Much can be learned by looking at a sample of filtered trash. The photo above is typical of a sample from an actual user who claimed that his media was breaking up in his mill and coming through the screen. Broken media, hairs, wood chips, pigment and what looks like a few whole beads. This had been caught in a filling machine screen and decanted clean in solvent.
 
 
 
 

The photo above is of the same beads which had "gone through the screen" pictured beside an actual piece of sandmill screen. Obviously they did not go through the screen, but possibly around it or through a hole. If they had not been so smooth, or had been spalled all over the surface, we would suspect that they were being chipped by a worn disc or had been subjected to long dry running.
 
 

The picture above shows broken pieces from the same lot as shown earlier that do not have the sharp points and edges of freshly smashed shards which would be typical if they had been broken by a loose mill part, for instance. Instead, they are smoothed off by at least one long pass in the mill. We could guess that they were the same whole beads pictured above, which had been carried through the pump in a double-passed paste or left in a corner of an unclean change can.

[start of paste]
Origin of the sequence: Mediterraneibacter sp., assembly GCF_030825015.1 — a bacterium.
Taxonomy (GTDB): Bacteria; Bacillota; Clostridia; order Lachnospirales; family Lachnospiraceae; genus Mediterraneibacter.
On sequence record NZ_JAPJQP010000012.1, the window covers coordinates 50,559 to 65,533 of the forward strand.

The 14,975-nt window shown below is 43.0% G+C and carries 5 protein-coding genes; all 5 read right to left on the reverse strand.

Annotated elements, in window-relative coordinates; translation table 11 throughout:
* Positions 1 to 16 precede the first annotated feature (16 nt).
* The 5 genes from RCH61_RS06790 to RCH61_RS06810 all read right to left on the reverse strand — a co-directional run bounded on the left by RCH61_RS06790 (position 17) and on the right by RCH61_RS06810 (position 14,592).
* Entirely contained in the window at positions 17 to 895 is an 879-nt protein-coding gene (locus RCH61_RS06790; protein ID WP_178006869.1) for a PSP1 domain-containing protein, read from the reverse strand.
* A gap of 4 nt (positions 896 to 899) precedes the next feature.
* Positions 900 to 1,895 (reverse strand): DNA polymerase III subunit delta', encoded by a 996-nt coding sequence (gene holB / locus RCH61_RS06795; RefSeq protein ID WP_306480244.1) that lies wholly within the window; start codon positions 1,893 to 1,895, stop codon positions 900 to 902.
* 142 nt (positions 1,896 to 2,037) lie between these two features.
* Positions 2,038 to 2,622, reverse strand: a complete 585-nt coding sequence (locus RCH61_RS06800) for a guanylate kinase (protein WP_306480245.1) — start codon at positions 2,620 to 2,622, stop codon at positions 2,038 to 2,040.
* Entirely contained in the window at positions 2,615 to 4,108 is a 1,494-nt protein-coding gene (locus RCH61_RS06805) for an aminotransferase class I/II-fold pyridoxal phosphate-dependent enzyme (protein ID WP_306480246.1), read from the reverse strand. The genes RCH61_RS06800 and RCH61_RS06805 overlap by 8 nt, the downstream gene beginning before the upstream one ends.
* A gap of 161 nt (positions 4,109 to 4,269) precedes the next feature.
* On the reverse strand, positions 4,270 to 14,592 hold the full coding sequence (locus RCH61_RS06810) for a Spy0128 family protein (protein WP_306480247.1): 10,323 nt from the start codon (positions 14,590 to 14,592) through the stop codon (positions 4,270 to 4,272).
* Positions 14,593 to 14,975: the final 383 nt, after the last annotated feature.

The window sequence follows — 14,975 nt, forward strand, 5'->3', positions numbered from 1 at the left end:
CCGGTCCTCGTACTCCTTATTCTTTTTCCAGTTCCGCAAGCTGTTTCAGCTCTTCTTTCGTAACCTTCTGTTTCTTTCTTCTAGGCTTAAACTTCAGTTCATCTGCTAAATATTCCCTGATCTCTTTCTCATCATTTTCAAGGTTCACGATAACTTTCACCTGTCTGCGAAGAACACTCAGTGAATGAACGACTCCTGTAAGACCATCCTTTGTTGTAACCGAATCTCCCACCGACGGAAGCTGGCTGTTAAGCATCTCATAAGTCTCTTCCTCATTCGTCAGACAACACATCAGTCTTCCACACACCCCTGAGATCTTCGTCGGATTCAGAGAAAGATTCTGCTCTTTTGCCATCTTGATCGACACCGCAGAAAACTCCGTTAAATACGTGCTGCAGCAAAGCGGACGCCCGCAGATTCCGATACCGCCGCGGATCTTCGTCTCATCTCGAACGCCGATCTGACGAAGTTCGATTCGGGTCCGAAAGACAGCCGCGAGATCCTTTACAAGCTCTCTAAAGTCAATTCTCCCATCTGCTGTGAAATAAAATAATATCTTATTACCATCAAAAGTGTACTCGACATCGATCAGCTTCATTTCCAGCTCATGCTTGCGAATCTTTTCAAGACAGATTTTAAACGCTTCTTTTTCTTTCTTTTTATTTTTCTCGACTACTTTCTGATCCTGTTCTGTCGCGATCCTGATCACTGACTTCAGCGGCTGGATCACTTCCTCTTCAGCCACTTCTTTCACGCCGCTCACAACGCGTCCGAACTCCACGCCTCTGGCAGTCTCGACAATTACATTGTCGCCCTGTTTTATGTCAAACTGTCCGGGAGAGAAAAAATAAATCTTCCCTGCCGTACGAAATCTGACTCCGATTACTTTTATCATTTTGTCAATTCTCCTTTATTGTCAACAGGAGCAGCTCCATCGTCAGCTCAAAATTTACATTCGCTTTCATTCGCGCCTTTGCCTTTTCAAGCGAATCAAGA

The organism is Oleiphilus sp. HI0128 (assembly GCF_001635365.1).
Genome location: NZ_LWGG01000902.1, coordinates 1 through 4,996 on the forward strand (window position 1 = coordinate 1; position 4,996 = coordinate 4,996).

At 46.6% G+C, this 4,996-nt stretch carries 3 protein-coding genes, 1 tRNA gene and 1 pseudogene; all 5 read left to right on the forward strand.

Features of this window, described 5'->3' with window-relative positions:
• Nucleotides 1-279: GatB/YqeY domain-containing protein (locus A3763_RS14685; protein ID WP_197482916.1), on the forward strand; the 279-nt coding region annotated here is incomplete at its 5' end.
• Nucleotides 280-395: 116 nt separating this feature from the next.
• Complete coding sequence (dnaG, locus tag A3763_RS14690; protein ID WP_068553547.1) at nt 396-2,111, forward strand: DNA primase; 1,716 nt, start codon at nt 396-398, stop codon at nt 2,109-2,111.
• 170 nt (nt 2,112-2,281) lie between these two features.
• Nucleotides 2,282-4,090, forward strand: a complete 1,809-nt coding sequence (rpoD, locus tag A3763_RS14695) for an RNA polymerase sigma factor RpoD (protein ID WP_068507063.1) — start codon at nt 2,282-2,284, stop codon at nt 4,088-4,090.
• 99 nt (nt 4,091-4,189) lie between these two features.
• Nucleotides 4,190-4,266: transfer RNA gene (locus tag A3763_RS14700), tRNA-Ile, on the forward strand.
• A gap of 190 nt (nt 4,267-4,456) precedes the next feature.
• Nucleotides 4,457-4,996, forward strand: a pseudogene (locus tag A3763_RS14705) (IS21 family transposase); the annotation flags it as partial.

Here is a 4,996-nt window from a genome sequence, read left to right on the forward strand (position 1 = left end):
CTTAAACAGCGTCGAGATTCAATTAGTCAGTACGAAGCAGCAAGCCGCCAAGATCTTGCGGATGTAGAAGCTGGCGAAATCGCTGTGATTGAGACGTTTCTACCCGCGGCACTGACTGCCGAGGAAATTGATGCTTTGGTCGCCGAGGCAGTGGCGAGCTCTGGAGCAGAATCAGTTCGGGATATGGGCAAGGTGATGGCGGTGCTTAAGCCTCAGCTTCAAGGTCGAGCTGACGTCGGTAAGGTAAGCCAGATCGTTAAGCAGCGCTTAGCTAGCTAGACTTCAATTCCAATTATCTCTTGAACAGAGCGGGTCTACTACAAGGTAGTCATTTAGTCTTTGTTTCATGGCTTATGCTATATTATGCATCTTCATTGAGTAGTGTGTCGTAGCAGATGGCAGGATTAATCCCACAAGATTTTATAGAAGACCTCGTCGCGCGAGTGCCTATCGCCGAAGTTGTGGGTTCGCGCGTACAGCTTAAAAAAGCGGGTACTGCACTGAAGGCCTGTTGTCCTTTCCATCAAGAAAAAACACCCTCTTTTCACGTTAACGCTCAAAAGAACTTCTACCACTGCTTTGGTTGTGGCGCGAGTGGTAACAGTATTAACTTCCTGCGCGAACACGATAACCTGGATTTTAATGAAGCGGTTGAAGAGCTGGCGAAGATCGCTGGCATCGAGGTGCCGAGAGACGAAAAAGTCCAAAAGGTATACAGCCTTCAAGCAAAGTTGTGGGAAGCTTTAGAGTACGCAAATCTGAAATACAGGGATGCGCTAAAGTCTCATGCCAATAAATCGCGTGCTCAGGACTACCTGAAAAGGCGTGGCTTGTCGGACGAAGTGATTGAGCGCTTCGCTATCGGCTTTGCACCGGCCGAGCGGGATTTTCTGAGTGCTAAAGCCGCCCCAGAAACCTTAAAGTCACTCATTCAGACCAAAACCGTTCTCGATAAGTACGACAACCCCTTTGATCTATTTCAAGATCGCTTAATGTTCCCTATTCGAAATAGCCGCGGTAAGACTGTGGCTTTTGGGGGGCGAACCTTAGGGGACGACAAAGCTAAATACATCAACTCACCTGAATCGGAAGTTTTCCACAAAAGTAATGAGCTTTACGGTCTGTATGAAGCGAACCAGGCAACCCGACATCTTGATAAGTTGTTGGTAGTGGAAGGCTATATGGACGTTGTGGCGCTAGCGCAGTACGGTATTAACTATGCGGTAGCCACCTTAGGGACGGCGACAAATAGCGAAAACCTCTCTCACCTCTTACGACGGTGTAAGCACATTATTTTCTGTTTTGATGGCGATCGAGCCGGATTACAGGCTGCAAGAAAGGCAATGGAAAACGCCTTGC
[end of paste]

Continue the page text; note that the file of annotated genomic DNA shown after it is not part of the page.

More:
An unusual occurrence is shown in the above photo. This illustrates the presence of iron particles which are easily separated from the mass in the first picture by a magnet. The iron is no doubt from the pump, as there is no other source. Such samples as this tend to take a pattern, and can be used in tracing faults in the mill or its operation.
 
 
 

Above are badly spalled beads from a mill which had apparently been run for some time with nothing in it to provide lubrication. Note that there is not a single broken bead, and especially note one bead at center resting on top of others.
 
 
 

Here are selected beads from spalled lot above. These are beads which had large air voids, and which might have been expected to break under unusual stresses. Instead, they have merely cratered. This is further indication that exceptional forces are needed to break Q-Beads, forces that are not available even in very carelessly run sandmills.

We care about you and your dispersion and pumping needs. If we can be of service in the way of technical information or with the sale of any of our products, just call, fax, or e-mail us. We'll give you the service that you deserve!!!

Quackenbush Company, Inc.
6711 Sands Road
Crystal Lake, IL 60014 (USA)
Phone: 815-479-8900 Fax: 815-479-8890
E-Mail: quackco@mc.net
Back to the Quackenbush Home Page
E-Mail Quackenbush for more help